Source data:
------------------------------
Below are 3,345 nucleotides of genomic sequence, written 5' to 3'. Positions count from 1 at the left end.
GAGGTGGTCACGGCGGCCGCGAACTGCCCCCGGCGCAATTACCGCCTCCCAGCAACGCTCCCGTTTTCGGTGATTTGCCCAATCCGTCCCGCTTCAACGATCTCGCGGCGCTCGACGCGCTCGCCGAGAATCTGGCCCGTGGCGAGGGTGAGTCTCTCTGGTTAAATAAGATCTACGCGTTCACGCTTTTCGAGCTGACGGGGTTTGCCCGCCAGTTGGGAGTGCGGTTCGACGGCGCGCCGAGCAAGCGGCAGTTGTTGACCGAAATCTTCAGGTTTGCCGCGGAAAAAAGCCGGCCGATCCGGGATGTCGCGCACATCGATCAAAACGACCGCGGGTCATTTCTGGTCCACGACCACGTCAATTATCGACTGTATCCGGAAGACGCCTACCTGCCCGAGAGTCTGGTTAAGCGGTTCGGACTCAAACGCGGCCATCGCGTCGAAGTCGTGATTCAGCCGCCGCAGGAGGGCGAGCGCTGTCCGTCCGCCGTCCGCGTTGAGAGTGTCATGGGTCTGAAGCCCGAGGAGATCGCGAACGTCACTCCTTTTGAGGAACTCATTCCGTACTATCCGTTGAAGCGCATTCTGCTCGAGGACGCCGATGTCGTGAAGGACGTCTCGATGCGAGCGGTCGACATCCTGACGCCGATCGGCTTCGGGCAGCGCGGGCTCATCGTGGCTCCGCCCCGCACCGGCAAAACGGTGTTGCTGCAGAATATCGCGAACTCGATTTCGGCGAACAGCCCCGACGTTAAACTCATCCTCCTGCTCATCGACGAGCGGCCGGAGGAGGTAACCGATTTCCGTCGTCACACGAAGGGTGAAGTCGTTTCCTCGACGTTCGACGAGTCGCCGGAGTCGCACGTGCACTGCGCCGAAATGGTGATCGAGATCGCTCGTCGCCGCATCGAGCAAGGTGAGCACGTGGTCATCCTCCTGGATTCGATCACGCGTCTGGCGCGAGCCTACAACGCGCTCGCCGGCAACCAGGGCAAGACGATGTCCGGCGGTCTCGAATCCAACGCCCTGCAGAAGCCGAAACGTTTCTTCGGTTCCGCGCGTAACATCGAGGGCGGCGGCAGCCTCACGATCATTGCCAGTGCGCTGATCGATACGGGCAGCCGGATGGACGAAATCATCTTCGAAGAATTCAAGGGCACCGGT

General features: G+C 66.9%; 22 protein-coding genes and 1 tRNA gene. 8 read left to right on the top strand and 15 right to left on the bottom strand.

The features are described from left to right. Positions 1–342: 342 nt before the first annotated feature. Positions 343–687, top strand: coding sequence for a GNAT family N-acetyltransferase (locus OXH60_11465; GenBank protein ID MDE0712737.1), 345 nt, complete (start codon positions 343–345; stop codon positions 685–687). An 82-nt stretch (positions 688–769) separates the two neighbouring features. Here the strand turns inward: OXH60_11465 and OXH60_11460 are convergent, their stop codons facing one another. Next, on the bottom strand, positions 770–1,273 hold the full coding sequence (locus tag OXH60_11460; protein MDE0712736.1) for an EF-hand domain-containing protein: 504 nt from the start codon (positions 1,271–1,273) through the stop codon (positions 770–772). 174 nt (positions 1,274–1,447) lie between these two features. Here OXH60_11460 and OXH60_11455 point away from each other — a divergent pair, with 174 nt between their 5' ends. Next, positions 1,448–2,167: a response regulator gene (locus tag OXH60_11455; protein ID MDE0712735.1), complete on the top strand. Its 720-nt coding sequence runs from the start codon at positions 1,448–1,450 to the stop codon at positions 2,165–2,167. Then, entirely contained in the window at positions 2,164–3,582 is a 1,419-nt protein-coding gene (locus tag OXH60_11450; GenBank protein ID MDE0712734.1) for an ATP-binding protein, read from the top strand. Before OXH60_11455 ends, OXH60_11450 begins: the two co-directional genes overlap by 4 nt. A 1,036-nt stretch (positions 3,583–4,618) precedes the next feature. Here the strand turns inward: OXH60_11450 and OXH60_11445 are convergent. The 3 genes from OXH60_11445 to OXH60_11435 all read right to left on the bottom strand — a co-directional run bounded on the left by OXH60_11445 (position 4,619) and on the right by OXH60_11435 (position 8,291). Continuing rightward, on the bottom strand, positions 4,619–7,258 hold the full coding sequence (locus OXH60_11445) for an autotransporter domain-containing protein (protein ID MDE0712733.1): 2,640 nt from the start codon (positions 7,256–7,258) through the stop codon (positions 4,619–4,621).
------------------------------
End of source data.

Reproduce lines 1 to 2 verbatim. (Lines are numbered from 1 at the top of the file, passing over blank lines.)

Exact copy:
Below are 3,345 nucleotides of genomic sequence, written 5' to 3'. Positions count from 1 at the left end.
GAGGTGGTCACGGCGGCCGCGAACTGCCCCCGGCGCAATTACCGCCTCCCAGCAACGCTCCCGTTTTCGGTGATTTGCCCAATCCGTCCCGCTTCAACGATCTCGCGGCGCTCGACGCGCTCGCCGAGAATCTGGCCCGTGGCGAGGGTGAGTCTCTCTGGTTAAATAAGATCTACGCGTTCACGCTTTTCGAGCTGACGGGGTTTGCCCGCCAGTTGGGAGTGCGGTTCGACGGCGCGCCGAGCAAGCGGCAGTTGTTGACCGAAATCTTCAGGTTTGCCGCGGAAAAAAGCCGGCCGATCCGGGATGTCGCGCACATCGATCAAAACGACCGCGGGTCATTTCTGGTCCACGACCACGTCAATTATCGACTGTATCCGGAAGACGCCTACCTGCCCGAGAGTCTGGTTAAGCGGTTCGGACTCAAACGCGGCCATCGCGTCGAAGTCGTGATTCAGCCGCCGCAGGAGGGCGAGCGCTGTCCGTCCGCCGTCCGCGTTGAGAGTGTCATGGGTCTGAAGCCCGAGGAGATCGCGAACGTCACTCCTTTTGAGGAACTCATTCCGTACTATCCGTTGAAGCGCATTCTGCTCGAGGACGCCGATGTCGTGAAGGACGTCTCGATGCGAGCGGTCGACATCCTGACGCCGATCGGCTTCGGGCAGCGCGGGCTCATCGTGGCTCCGCCCCGCACCGGCAAAACGGTGTTGCTGCAGAATATCGCGAACTCGATTTCGGCGAACAGCCCCGACGTTAAACTCATCCTCCTGCTCATCGACGAGCGGCCGGAGGAGGTAACCGATTTCCGTCGTCACACGAAGGGTGAAGTCGTTTCCTCGACGTTCGACGAGTCGCCGGAGTCGCACGTGCACTGCGCCGAAATGGTGATCGAGATCGCTCGTCGCCGCATCGAGCAAGGTGAGCACGTGGTCATCCTCCTGGATTCGATCACGCGTCTGGCGCGAGCCTACAACGCGCTCGCCGGCAACCAGGGCAAGACGATGTCCGGCGGTCTCGAATCCAACGCCCTGCAGAAGCCGAAACGTTTCTTCGGTTCCGCGCGTAACATCGAGGGCGGCGGCAGCCTCACGATCATTGCCAGTGCGCTGATCGATACGGGCAGCCGGATGGACGAAATCATCTTCGAAGAATTCAAGGGCACCGGT